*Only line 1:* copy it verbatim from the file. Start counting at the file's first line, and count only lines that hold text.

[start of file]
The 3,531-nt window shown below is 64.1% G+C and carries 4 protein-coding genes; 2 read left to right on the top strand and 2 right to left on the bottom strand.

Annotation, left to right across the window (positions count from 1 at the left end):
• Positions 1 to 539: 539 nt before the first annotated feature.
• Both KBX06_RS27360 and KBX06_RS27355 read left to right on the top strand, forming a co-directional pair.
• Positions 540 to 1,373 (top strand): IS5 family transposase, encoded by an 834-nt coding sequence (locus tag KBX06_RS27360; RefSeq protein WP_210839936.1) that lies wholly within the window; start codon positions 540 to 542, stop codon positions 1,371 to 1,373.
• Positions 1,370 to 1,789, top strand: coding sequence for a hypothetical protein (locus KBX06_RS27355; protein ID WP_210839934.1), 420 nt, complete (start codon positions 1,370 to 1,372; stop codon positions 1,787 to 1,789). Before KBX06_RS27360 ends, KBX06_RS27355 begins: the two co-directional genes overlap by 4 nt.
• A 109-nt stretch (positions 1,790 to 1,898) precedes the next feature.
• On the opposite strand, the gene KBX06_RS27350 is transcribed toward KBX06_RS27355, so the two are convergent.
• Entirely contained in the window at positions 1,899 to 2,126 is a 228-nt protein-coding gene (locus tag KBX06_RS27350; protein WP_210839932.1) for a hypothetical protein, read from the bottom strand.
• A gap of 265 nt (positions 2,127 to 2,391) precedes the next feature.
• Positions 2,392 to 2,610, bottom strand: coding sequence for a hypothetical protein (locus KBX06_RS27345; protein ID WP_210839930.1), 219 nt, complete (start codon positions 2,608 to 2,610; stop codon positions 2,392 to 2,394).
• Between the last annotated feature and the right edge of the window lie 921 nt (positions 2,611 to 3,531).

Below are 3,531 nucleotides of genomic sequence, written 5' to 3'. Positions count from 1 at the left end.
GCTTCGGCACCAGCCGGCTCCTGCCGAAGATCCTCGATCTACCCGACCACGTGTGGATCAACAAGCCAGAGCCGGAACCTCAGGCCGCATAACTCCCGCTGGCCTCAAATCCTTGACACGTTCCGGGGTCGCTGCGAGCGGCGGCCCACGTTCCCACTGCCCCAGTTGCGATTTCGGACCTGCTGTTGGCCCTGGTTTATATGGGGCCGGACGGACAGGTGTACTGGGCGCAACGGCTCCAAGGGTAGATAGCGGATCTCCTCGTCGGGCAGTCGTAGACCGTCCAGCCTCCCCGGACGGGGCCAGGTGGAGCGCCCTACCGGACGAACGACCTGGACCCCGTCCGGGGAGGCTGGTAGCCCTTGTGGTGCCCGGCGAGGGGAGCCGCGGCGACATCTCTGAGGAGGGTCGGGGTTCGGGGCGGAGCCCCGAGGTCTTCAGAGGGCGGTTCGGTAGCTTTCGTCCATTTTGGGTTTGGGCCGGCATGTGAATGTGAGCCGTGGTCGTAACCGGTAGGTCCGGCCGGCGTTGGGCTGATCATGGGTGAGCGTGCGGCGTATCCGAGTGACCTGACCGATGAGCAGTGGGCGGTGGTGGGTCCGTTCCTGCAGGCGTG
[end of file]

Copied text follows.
The 3,531-nt window shown below is 64.1% G+C and carries 4 protein-coding genes; 2 read left to right on the top strand and 2 right to left on the bottom strand.